Physical Chemistry Citations
Analysis of Diverse Homogenous Stoichiometric Chemical Reactions
M. Garfinkle; J. Physical
Chemistry; 106A (2002) 490
The Thermodynamic Natural Path in Chemical Reaction Kinetics M. Garfinkle; Discrete Dynamics in Nature and Society; 4 (2000) 145
ABSTRACT - Research into the nature of atom-migration dynamics has demonstrated a linear relationship between the driving force for these processes and the probability for forward as opposed to reverse reaction. An assumption that this observation would prove to be just as valid for stoichiometric chemical reactions would allow a thermodynamic-probabilistic model to be developed. Using this linear approach, the resulting probabilistic reaction path developed was correlated with empirical kinetic data. The exceedingly high correlation between the probabilistic path and the empirical data over the entire range of experimental observations constitutes definitive evidence that stoichiometric chemical reactions are themselves purely stochastic processes and moreover that the linear assumption is in fact valid.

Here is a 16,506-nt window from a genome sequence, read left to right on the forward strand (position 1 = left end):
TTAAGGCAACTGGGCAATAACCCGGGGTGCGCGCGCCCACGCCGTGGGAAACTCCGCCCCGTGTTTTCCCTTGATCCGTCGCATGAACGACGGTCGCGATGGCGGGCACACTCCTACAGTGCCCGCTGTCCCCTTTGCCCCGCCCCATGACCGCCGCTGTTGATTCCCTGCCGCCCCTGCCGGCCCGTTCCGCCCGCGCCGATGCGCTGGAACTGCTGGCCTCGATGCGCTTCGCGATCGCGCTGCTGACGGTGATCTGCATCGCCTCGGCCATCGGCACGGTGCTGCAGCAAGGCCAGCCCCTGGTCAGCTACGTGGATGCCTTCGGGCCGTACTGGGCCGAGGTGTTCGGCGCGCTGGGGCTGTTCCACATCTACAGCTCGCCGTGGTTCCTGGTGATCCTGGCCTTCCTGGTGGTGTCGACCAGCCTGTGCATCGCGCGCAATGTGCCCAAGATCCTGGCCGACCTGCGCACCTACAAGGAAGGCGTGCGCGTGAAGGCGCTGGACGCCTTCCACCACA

Mass Action and the Natural Path M. Garfinkle; J. Non-Equilibrium Thermodynamics; 17 (1992) 281
ABSTRACT - The Natural Path approach to chemical reaction kinetics was developed to bridge the considerable gap between the Mass Action mechanistic approach and the non-mechanistic irreversible thermodynamics approach. The Natural path approach can correlate empirical kinetic data with a high degree of precision, as least equal to that achievable by the Mass-Action rate equations, but without recourse to mechanistic considerations. The reaction velocities arising from the particular rate equation chosen by kineticists to best represent the kinetic behavior of a chemical reaction are the natural outcome of the Natural Path approach. Moreover, by virtue of its thermodynamic roots, equilibrium thermodynamic functions can be extracted from reaction kinetic data with considerable accuracy. These results support the intrinsic value of the Natural Path approach.
Natural Path in Chemical Thermodynamics M. Garfinkle; J. Physical Chemistry; 93 (1989) 2158
ABSTRACT - A thermodynamic approach to the study of chemical reaction dynamics has appeared in a series of papers wherein reactions are described in terms of the rate of change of a thermodynamic function rather than in the conventional terms of the rate of the concentrations of reacting species. A comparison of the extent of validity of these alternative approaches is the subject of this study, which takes the form of both a critique of recently published papers in this field and a discussion of these alternative approaches in terms of probabilistic modeling and Markovian analysis.
Extraction of Standard Helmholtz Functions from Affinity Rate Data M. Garfinkle; Faraday Transactions I; 81 (1985) 717